A: The pushback that we received was early on. We did have people that literally said, this is ridiculous, I’m not doing this, the assessments don’t work, they simply did not identify with the work, and they are no longer here. They realized that the culture we have and what we were creating was not a place they were not committed to.

The pushback we get now, on occasion they may question the assessments. We ask what their struggles are, and then we take it back to their strengths and how they could apply them.

For all managers, what we’re looking at is if they have a pipeline of leadership. We are trying to develop them in a way that they are comfortable implementing daily. We get their top ten strengths and then we talk about how they can work with their teams. We want people to understand that leadership development is not part of their jobs, it is their job. It is an expectation that they lead their teams in this way daily.

We did a transformational leadership program prior to the pandemic, and four cohorts went through it. The program was an opportunity for our employees to do professional development, personal development, team development, and organizational assessments.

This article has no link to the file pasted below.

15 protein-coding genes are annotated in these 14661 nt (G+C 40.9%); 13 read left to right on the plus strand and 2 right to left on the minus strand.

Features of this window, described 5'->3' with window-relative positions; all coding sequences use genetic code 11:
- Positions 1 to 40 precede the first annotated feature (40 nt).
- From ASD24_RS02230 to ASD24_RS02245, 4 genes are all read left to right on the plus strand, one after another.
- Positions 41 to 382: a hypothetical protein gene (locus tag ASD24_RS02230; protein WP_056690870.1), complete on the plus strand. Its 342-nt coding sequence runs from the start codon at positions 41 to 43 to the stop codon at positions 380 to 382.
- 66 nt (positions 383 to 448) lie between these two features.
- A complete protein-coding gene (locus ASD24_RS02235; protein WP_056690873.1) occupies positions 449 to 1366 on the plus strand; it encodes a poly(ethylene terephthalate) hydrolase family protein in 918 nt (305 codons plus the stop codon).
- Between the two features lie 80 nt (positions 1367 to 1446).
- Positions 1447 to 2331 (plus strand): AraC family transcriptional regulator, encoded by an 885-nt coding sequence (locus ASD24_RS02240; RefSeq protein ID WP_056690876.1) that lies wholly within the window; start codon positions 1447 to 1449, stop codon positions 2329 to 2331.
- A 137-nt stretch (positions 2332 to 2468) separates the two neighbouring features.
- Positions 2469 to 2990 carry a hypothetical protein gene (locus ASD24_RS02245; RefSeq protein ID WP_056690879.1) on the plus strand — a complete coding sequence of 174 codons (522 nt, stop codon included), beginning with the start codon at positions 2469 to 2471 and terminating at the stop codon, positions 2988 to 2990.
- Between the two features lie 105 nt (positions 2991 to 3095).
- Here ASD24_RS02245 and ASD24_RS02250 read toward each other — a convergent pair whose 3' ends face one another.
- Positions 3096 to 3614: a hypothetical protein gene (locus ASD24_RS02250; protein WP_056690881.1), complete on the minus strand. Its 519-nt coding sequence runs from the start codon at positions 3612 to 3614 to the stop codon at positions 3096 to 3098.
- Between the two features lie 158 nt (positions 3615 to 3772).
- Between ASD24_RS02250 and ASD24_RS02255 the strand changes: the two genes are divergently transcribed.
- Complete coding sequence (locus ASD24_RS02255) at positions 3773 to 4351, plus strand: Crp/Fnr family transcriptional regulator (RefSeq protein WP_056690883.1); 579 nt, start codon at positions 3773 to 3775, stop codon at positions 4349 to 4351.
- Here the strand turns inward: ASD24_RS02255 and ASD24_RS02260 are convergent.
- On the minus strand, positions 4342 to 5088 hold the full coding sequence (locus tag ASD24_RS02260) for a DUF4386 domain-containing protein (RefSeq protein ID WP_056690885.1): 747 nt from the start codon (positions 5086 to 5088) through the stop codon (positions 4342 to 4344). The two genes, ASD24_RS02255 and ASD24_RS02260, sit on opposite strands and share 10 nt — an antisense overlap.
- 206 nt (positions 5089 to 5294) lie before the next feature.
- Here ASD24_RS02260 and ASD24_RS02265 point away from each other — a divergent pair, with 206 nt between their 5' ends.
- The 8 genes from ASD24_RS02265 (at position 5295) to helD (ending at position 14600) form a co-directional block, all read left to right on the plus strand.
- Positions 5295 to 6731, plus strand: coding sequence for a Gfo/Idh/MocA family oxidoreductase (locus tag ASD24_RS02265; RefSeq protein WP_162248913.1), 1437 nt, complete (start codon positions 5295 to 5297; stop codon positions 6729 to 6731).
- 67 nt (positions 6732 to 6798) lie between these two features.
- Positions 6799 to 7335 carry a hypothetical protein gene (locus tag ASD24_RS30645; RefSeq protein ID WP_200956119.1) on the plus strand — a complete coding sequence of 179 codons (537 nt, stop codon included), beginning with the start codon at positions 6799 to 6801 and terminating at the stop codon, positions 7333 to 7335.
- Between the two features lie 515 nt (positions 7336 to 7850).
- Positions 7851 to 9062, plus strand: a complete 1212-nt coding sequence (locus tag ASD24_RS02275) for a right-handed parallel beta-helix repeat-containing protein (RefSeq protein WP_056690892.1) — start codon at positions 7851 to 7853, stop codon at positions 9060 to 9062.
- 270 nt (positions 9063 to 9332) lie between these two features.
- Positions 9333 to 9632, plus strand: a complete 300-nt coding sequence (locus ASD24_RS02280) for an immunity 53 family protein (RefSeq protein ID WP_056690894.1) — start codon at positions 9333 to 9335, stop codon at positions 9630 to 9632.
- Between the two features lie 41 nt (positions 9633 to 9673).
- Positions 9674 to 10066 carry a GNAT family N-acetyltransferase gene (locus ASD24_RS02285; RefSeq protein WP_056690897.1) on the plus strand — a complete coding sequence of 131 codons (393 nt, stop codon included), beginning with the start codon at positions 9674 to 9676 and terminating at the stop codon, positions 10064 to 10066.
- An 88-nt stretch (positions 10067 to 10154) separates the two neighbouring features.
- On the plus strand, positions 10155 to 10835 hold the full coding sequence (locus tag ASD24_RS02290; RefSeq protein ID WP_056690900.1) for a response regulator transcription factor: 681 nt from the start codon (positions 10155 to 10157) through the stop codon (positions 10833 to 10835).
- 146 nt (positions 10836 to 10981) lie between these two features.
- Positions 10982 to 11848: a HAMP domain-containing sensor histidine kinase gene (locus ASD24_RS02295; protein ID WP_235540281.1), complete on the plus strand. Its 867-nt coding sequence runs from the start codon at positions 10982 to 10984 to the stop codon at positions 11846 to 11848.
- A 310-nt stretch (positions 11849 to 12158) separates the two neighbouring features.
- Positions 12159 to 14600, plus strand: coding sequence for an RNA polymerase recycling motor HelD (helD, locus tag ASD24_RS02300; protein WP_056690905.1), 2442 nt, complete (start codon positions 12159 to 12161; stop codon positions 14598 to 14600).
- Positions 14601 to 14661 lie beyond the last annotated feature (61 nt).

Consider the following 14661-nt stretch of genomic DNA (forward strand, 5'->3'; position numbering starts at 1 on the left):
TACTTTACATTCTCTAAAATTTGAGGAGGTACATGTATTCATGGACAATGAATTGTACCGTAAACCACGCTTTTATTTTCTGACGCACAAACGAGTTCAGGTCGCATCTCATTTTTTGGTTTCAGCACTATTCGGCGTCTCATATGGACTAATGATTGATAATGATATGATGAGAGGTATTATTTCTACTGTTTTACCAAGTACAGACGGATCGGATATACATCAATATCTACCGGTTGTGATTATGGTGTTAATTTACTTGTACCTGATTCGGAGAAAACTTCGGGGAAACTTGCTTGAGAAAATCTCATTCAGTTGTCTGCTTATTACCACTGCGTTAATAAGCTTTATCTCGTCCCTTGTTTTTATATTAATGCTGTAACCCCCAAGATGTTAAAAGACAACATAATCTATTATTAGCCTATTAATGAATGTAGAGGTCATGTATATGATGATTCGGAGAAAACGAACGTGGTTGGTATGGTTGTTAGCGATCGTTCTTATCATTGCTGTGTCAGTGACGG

We now have a biweekly lunch and learn every other Monday that all of the staff joins on Zoom. We discuss a topic, either a departmental topic, a leadership development topic, professional development, or whatever is going on at the moment.

We have learned to celebrate our failures because that is also when we learn. That has become just so much a part of our culture in every little thing we do. We don’t allow dysfunction to continue for very long. It is always there. It’s always going to be there, but we call it out.

Q: Angie, what does the transformational leader program look like? 

A: We started the transformational program before the pandemic, and we had one cohort that went through it during the pandemic. We found it was not as effective doing it virtually, so, we haven’t started that backup.